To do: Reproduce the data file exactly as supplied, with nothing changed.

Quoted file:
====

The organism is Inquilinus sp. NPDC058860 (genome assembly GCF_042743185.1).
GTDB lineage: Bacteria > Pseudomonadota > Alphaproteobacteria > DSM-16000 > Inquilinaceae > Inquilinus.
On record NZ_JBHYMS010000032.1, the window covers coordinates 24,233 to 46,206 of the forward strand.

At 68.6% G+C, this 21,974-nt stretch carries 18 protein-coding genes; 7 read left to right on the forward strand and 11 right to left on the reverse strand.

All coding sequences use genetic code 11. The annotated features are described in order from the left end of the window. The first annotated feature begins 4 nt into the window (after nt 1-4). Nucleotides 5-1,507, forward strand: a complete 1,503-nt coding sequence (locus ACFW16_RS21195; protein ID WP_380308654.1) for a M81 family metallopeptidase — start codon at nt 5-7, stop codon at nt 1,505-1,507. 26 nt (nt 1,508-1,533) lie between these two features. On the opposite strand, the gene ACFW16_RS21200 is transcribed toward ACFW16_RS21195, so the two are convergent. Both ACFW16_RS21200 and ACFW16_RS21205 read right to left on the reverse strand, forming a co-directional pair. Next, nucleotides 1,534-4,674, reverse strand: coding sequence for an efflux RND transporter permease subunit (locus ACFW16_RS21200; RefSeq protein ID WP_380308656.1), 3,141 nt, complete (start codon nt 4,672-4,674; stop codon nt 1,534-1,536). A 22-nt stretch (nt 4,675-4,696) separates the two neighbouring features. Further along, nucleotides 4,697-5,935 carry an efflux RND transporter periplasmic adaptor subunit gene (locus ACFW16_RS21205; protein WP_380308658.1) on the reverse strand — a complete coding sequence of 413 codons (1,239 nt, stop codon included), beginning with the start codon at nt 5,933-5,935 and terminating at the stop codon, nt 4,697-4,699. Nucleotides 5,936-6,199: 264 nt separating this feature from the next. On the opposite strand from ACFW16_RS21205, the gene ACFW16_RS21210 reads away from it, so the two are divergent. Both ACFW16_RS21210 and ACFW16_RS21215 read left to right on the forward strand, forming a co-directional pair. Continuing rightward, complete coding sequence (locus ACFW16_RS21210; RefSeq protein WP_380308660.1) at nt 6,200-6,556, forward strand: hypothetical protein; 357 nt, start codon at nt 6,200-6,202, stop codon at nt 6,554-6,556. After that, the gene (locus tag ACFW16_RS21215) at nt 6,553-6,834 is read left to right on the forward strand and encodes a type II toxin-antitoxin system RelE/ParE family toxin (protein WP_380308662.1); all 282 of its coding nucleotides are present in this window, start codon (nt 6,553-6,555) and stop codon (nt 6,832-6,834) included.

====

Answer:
The organism is Inquilinus sp. NPDC058860 (genome assembly GCF_042743185.1).
GTDB lineage: Bacteria > Pseudomonadota > Alphaproteobacteria > DSM-16000 > Inquilinaceae > Inquilinus.
On record NZ_JBHYMS010000032.1, the window covers coordinates 24,233 to 46,206 of the forward strand.

At 68.6% G+C, this 21,974-nt stretch carries 18 protein-coding genes; 7 read left to right on the forward strand and 11 right to left on the reverse strand.

All coding sequences use genetic code 11. The annotated features are described in order from the left end of the window. The first annotated feature begins 4 nt into the window (after nt 1-4). Nucleotides 5-1,507, forward strand: a complete 1,503-nt coding sequence (locus ACFW16_RS21195; protein ID WP_380308654.1) for a M81 family metallopeptidase — start codon at nt 5-7, stop codon at nt 1,505-1,507. 26 nt (nt 1,508-1,533) lie between these two features. On the opposite strand, the gene ACFW16_RS21200 is transcribed toward ACFW16_RS21195, so the two are convergent. Both ACFW16_RS21200 and ACFW16_RS21205 read right to left on the reverse strand, forming a co-directional pair. Next, nucleotides 1,534-4,674, reverse strand: coding sequence for an efflux RND transporter permease subunit (locus ACFW16_RS21200; RefSeq protein ID WP_380308656.1), 3,141 nt, complete (start codon nt 4,672-4,674; stop codon nt 1,534-1,536). A 22-nt stretch (nt 4,675-4,696) separates the two neighbouring features. Further along, nucleotides 4,697-5,935 carry an efflux RND transporter periplasmic adaptor subunit gene (locus ACFW16_RS21205; protein WP_380308658.1) on the reverse strand — a complete coding sequence of 413 codons (1,239 nt, stop codon included), beginning with the start codon at nt 5,933-5,935 and terminating at the stop codon, nt 4,697-4,699. Nucleotides 5,936-6,199: 264 nt separating this feature from the next. On the opposite strand from ACFW16_RS21205, the gene ACFW16_RS21210 reads away from it, so the two are divergent. Both ACFW16_RS21210 and ACFW16_RS21215 read left to right on the forward strand, forming a co-directional pair. Continuing rightward, complete coding sequence (locus ACFW16_RS21210; RefSeq protein WP_380308660.1) at nt 6,200-6,556, forward strand: hypothetical protein; 357 nt, start codon at nt 6,200-6,202, stop codon at nt 6,554-6,556. After that, the gene (locus tag ACFW16_RS21215) at nt 6,553-6,834 is read left to right on the forward strand and encodes a type II toxin-antitoxin system RelE/ParE family toxin (protein WP_380308662.1); all 282 of its coding nucleotides are present in this window, start codon (nt 6,553-6,555) and stop codon (nt 6,832-6,834) included.